May 27, 2021
Oregon surpasses 200,000 COVID-19 cases
The confirmed and presumptive cases of COVID-19 in Oregon have hit the 200,000 mark. Today, Oregon Health Authority reported 433 new confirmed and presumptive cases of COVID-19 bringing the state total to 200,210.
Our hearts go out to everyone impacted by COVID-19. We see you, and realize that every illness, mild or severe, can cause a hardship for you and your loved ones.
“As we head into the Memorial Day holiday weekend, this milestone is a grim reminder that while case counts are decreasing statewide in large part due to vaccination, there remains a risk of COVID-19 in Oregon, especially for those who are not yet vaccinated,” said OHA Director Patrick Allen. “I urge caution for Oregonians who are not yet vaccinated. You are still at risk of infection and should wear a mask indoors and practice physical distance precautions.”
As we try to stamp out the virus, our most effective tool to end the pandemic is vaccinations. While the people who are fully vaccinated are well protected, the pandemic is far from over.
Everyone in Oregon age 12 and older is eligible to receive the COVID-19 vaccine. For more COVID-19 vaccine information by county, click here.
Vaccine Voices: ‘An opportunity of keeping safe, keeping healthy, being with the people we love’
Ivonne Rivero is a homecare worker, who looks after an elder near and dear to her: her mother. Rivero’s mother is 83 years old and has a number of health conditions, all of which make her more vulnerable to the effects of COVID-19.
“As you can guess, my mother is the matriarch in this family,” says Rivero. “Her life is so, so important to all of us.”
For over a year now, Rivero has also worked as a volunteer producer for the KBOO Radio broadcast called “Breve Informativo.” It’s a segment that provides COVID-19 news and commentary every day for about 10 minutes in Spanish.
When the vaccines arrived in Oregon, Rivero says she began studying Oregon’s vaccine distribution plan extensively, paying close attention to any updates about who was becoming eligible when. Everything she learned, she broadcasted on Breve Informativo.
“We should not let this confusion going on in the community prevent us from having access to the incredible opportunity that we have,” says Rivero. “We should not let go of an opportunity of keeping safe, keeping healthy, being with the people we love.”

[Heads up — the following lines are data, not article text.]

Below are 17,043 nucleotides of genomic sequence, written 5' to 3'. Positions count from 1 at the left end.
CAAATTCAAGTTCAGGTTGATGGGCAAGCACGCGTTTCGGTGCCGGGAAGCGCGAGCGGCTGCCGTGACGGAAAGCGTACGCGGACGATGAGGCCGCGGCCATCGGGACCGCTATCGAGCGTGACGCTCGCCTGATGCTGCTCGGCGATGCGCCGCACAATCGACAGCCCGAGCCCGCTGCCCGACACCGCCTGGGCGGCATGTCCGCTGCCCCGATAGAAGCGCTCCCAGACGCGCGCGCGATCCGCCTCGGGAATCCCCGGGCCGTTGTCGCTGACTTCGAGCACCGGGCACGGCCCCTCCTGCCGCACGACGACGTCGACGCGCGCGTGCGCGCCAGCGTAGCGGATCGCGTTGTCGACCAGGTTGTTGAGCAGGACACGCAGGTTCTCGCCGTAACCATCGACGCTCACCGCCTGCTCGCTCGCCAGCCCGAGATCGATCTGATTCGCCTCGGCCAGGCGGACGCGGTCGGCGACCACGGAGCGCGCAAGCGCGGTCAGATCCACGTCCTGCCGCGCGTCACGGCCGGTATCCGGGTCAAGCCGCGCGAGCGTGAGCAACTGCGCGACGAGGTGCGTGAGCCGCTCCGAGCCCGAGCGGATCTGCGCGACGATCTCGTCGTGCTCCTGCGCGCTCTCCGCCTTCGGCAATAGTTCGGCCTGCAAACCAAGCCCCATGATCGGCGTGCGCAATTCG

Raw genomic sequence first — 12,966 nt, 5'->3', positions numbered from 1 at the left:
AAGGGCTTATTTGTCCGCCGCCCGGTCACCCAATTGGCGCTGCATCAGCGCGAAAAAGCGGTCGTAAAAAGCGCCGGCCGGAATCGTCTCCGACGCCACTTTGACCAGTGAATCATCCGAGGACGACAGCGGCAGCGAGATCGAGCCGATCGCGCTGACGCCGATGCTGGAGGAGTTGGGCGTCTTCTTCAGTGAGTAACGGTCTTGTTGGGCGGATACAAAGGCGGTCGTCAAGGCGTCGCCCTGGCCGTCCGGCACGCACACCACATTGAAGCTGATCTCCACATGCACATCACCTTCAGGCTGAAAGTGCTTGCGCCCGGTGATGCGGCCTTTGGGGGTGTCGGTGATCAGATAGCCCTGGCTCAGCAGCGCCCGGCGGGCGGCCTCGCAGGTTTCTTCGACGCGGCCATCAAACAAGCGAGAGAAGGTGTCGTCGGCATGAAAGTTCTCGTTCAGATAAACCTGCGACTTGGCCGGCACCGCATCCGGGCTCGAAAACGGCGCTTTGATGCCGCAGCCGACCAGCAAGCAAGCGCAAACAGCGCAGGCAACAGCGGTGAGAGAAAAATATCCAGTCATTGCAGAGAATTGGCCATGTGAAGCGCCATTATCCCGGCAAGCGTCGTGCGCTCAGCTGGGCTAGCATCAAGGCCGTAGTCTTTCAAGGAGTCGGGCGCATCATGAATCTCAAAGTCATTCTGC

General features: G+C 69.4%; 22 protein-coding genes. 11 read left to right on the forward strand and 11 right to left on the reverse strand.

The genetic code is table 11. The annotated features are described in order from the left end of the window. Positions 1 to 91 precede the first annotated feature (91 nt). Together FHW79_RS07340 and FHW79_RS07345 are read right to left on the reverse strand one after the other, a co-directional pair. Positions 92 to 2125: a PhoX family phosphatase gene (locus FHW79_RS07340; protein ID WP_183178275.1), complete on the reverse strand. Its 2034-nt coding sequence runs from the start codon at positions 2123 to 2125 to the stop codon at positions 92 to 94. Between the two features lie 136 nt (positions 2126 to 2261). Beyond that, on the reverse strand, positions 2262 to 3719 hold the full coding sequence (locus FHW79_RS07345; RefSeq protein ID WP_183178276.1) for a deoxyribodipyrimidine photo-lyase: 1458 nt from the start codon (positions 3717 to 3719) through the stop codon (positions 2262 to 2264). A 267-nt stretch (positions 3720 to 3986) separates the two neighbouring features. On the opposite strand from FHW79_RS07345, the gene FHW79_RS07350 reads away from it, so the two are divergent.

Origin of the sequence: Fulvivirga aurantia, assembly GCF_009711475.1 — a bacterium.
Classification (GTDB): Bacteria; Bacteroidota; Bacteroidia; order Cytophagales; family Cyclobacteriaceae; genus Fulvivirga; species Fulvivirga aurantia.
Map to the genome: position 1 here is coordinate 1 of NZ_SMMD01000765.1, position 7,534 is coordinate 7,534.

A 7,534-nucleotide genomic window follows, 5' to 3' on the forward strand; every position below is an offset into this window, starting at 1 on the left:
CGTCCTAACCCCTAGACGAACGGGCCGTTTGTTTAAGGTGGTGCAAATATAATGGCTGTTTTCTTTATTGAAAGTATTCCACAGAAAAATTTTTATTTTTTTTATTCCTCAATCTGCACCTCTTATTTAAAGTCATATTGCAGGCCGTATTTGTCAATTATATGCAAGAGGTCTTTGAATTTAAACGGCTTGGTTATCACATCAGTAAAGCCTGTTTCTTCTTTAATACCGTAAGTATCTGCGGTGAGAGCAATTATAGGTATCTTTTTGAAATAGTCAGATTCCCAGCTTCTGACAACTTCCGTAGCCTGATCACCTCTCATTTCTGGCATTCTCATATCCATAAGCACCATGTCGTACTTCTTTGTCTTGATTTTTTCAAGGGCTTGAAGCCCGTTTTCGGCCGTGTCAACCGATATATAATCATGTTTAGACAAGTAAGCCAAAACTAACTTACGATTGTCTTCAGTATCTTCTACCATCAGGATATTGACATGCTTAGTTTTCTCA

“If my words can get to somebody’s ear and the person goes and finds the way to get a vaccine — my work is done,” says Rivero.
To learn more about the COVID-19 vaccine in Oregon and how to schedule an appointment, visit covidvaccine.oregon.gov. Once you’re vaccinated, you can share your vaccine story with us by filling out our survey, either in English or Spanish, or by using the hashtags #MyVaccineReason or #MiVozMiVacuna when you share on your social media channels.
Commemorate Memorial Day Weekend in the safest way
Memorial Day Weekend is nearly here and many of us will take some time to honor those who made the ultimate sacrifice for our country. That might include visiting a memorial garden or cemetery. With questions continuing to surface about County Risk Levels and how guidance varies for fully vaccinated folks, we thought it might be worthwhile to break down how you can safely commemorate the holiday weekend.
Guidance for fully vaccinated folks
You are considered “fully vaccinated” if it has been 14 days since you received the second dose of a two-dose COVID-19 vaccine, or if it has been 14 days since you received the first and only dose of a single-dose vaccine.
The Interim Guidance for Fully Vaccinated Individuals allows fully vaccinated individuals to forego mask wearing and physical distancing in certain settings. And while that’s a huge step toward getting back to normal, it’s important to note that not all settings will let you ditch your mask if you’re fully vaccinated. Businesses still have the right to determine their own masking and physical distancing policies throughout the state, which you can learn more about here.
But what exactly does Lower Risk mean?